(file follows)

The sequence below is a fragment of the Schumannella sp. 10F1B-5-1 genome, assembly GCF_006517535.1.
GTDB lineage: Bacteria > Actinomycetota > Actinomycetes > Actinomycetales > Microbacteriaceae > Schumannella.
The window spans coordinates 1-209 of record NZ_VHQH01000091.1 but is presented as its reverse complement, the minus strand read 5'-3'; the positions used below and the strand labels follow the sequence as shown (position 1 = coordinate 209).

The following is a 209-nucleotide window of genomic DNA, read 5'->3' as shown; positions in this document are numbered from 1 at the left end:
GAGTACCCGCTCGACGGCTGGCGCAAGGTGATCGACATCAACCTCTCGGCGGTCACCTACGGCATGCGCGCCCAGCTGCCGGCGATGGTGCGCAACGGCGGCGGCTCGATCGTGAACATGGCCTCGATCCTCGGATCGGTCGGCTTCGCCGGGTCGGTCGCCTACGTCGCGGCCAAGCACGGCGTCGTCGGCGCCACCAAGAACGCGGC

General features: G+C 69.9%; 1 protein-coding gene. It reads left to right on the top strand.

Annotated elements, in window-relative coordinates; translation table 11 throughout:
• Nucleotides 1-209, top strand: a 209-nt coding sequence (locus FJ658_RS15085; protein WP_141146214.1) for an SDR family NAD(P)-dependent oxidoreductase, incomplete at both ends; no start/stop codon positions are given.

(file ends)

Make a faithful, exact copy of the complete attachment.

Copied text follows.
The sequence below is a fragment of the Schumannella sp. 10F1B-5-1 genome, assembly GCF_006517535.1.
GTDB lineage: Bacteria > Actinomycetota > Actinomycetes > Actinomycetales > Microbacteriaceae > Schumannella.
The window spans coordinates 1-209 of record NZ_VHQH01000091.1 but is presented as its reverse complement, the minus strand read 5'-3'; the positions used below and the strand labels follow the sequence as shown (position 1 = coordinate 209).

The following is a 209-nucleotide window of genomic DNA, read 5'->3' as shown; positions in this document are numbered from 1 at the left end:
GAGTACCCGCTCGACGGCTGGCGCAAGGTGATCGACATCAACCTCTCGGCGGTCACCTACGGCATGCGCGCCCAGCTGCCGGCGATGGTGCGCAACGGCGGCGGCTCGATCGTGAACATGGCCTCGATCCTCGGATCGGTCGGCTTCGCCGGGTCGGTCGCCTACGTCGCGGCCAAGCACGGCGTCGTCGGCGCCACCAAGAACGCGGC

General features: G+C 69.9%; 1 protein-coding gene. It reads left to right on the top strand.

Annotated elements, in window-relative coordinates; translation table 11 throughout:
• Nucleotides 1-209, top strand: a 209-nt coding sequence (locus FJ658_RS15085; protein WP_141146214.1) for an SDR family NAD(P)-dependent oxidoreductase, incomplete at both ends; no start/stop codon positions are given.